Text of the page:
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So there is quite a bit to do when setting up for KVM. In the How To Setup Zramswap And Make Your PC Awesome we touch on setting up zram so that you can get more VM's but there is actually a way to get even better performance that I did not mention in that guide.

Here we will cover some additional tunables so once you have your zram setup so that you can have extra vm's running lets do a bit more so we can have even more memory available.

As like in zram the cost is more cpu cycles so on a very slow cpu that might not be desirable but if you have spare CPU there is no reason not to clear up some ram using things like zram or other kvm switches available. While zram compresses what ram is used to give more available, kvm can deduplicate what is used so that ram is only stored one time across machines.

Lets start by installing virtual machine manager for debian: (by the way if you ever need copy/paste functionality between the vm and your host just install “spice-client-gtk” and “spice-vdagent” package on the vm, then turn it off and back on).

sudo apt-get install virt-manager qemu-kvm ovmf swtpm-tools

There is a lot to install so sit back and wait a while then reboot the machine when done so it can complete.

Once back in the machine you can start enabling some tweaks. First thing is to allow passing through hardware to your VM's so you will want to enable that (as its useful for a variety of reasons) and also to check nested vm's are enabled (normally is).

Nested VM's

First thing to check is if nested vm's are allowed. You can check this by:

cat /etc/modprobe.d/kvm.conf 

And you should see this line is returned: 'options kvm_intel nested=1' (for intel cpu's or 'options kvm_amd nested=1' for AMD).

On mine this was already enabled but if you are missing that file or the option first check that your system supports it by either :

cat /sys/module/kvm_intel/parameters/nested
cat /sys/module/kvm_amd/parameters/nested

and if the relevant command returns a 1 then you can enable the function by creating the file or editing it to include the option you need eg:

sudo nano /etc/modprobe.d/kvm.conf

and add either of these two lines depending on CPU:

options kvm_intel nested=1
options kvm_amd nested=1

Obviously after enabling nested vm support you will need to reboot for it to take effect.

Passthrough Hardware

Next thing we like to tinker with in the ability to pass bits of hardware to the VM so that the VM can use it directly. While it means the host cannot use the hardware passed anymore, it does give the VM direct access to the hardware which has performance benefits, such as passing a GPU to a VM so it can do some encoding using the GPU. While performance is not 100% that of what it is like to run bear metal, its not bad probably like 97% as good and way better than emulation.

To enable this we just need to edit grub:

sudo nano /etc/default/grub

We want to add either intel_iommu=on or amd_iommu=on to the GRUB_CMDLINE_LINUX_DEFAULT line. eg: here is one on a test machine I am using:

You will see that on that line as I have an intel chip I have added the intel_iommu=on parameter onto that line. I also have a couple other parameters such as mitigations=off and nvidia-drm.modeset=1 but these should not be added as they are generally not required and decrease the security of the system. Im simply showing you what I had on a test system so you can see where to make modifications that you may need.

Once we have added this and closed and saved the file when finished with nano we can move onto the next step.

KVM optimizations

So we are already getting some more ram out of the system using some zram but in some cases this wont be super useful (although you can also use both or some hybrid of the two), and another option to optimize might be to deduplicate identical bits of memory to further save RAM. This can be done using the ksmd service so lets configure this and see what to change to get some semi good values.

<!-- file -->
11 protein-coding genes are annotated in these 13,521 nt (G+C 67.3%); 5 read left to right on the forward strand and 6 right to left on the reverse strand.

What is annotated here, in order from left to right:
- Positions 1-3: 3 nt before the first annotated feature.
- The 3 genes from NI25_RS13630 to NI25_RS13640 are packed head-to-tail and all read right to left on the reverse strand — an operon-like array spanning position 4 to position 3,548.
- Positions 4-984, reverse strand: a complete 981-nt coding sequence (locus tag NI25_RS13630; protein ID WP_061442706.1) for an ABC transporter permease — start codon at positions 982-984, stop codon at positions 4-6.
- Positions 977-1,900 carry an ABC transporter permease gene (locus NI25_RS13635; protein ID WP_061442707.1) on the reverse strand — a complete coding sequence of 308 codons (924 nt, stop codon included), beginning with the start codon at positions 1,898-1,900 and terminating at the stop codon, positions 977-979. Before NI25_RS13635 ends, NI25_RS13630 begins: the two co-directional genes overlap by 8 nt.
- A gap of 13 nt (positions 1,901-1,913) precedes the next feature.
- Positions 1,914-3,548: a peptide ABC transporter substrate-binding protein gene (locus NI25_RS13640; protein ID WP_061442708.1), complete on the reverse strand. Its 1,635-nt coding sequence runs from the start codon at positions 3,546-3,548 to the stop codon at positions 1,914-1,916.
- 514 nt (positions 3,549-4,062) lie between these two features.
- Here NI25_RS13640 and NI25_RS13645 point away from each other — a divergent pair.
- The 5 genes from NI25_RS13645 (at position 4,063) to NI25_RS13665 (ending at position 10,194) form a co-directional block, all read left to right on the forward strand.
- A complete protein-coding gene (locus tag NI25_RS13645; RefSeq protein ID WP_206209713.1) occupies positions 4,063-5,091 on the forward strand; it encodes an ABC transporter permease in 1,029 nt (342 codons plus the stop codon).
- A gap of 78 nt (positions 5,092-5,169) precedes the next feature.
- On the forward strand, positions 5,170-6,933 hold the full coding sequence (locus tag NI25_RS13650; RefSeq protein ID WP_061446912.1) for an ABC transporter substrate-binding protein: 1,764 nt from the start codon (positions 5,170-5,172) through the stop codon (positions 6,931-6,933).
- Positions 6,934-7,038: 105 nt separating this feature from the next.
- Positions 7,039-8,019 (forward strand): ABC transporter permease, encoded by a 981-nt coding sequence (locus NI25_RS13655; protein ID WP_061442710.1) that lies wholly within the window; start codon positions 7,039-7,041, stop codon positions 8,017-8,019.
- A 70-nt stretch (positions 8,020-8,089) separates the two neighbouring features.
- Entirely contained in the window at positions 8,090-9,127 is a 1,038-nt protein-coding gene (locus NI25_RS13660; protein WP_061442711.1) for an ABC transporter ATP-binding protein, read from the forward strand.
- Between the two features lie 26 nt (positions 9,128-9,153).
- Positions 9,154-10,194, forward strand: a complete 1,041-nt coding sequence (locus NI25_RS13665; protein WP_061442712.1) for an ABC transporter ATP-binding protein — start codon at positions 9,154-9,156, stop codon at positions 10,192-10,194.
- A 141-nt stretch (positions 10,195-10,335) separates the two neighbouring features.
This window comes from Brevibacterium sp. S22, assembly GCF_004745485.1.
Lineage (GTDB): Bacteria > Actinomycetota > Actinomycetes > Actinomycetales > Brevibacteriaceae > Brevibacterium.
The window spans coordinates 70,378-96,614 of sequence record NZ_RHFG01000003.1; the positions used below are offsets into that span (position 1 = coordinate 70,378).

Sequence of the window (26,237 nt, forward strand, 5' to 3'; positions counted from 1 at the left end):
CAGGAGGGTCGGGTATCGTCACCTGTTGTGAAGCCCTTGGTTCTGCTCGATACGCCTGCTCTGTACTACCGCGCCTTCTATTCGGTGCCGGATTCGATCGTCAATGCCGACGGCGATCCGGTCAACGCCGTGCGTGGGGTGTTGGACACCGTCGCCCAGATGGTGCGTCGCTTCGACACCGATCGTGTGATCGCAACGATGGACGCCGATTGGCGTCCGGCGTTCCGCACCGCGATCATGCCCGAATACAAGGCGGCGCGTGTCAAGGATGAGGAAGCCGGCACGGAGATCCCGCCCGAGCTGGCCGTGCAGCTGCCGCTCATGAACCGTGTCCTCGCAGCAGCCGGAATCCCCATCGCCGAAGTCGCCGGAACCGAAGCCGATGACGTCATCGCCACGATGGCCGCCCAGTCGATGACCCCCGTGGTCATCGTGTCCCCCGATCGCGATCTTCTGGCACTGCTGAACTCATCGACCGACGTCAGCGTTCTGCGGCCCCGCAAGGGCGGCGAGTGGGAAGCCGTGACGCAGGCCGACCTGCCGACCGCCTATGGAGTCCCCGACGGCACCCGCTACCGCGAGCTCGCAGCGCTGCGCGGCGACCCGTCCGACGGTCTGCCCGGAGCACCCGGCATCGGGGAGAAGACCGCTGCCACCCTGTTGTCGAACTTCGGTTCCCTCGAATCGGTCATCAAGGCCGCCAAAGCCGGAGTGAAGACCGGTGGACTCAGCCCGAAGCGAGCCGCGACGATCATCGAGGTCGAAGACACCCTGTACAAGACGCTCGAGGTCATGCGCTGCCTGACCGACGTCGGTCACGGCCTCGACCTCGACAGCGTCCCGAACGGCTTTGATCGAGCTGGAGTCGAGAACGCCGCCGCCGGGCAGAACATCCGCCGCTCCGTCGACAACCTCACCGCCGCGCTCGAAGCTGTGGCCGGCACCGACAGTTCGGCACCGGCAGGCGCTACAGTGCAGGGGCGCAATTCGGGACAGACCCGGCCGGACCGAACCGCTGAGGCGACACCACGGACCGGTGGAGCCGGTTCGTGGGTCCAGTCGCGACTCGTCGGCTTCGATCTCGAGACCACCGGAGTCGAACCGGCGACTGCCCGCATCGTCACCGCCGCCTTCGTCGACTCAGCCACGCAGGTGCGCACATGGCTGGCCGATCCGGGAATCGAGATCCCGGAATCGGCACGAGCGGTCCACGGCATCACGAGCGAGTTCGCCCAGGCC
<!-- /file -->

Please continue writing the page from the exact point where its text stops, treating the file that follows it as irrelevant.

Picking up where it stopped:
So two things we are interested are files (everything is a file in Linux) '/sys/kernel/mm/ksm/run' and '/sys/kernel/mm/ksm/pages_to_scan'.

The first file turn on or off the feature, while the second changes the amount of pages it will be scanning every 20ms (by default). So I am interested in being able to find values for this file that are reasonable. To enable the feature we can use

sudo su
echo 1 > /sys/kernel/mm/ksm/run

And by default it will scan 100 pages every 20ms

cat /sys/kernel/mm/ksm/pages_to_scan

100 is not a super useful value as it is a little under 400KB or 19.5MB per second or around 1GB per minute. This might sound like a lot but if you have 128GB of RAM assigned to VM's then for it to scan all the way through the RAM would take about 2 hours to do one complete scan through your RAM. While this will eventually get through everything it can be more efficient to find a slightly more reasonable value.

The cost of this is that the CPU will be more taxed. The ksmd service appears to be single threaded so it will use 1 core of your available CPU cores only, so once it reaches 100%, increasing the value will make it less efficient as you are asking it to do more than the CPU can keep up with. During my testing I have found that a value of CPU at 40% (on a single core) is alright if you have a lot of spare cores, or perhaps less if you dont have a large number of free cpu cores. I have 12 on my system I tested from so giving 1 core up for better memory management seemed like an alright trade off (leaving it running at 40% all the time). However I did feel this was a little on the high side and would be happy with a lower value as well. You can experiment yourself based on what I will show you here but probably a good low value would be around 10% CPU (for servers with high uptime etc that can over several hours normalize memory), a mid value around 25% and a high value around 40% (more agressive for desktop pc that spins up vm's for a lab then turns them off after a couple hours.). The higher the value the more the processor will scale and use power, cooling to compensate etc.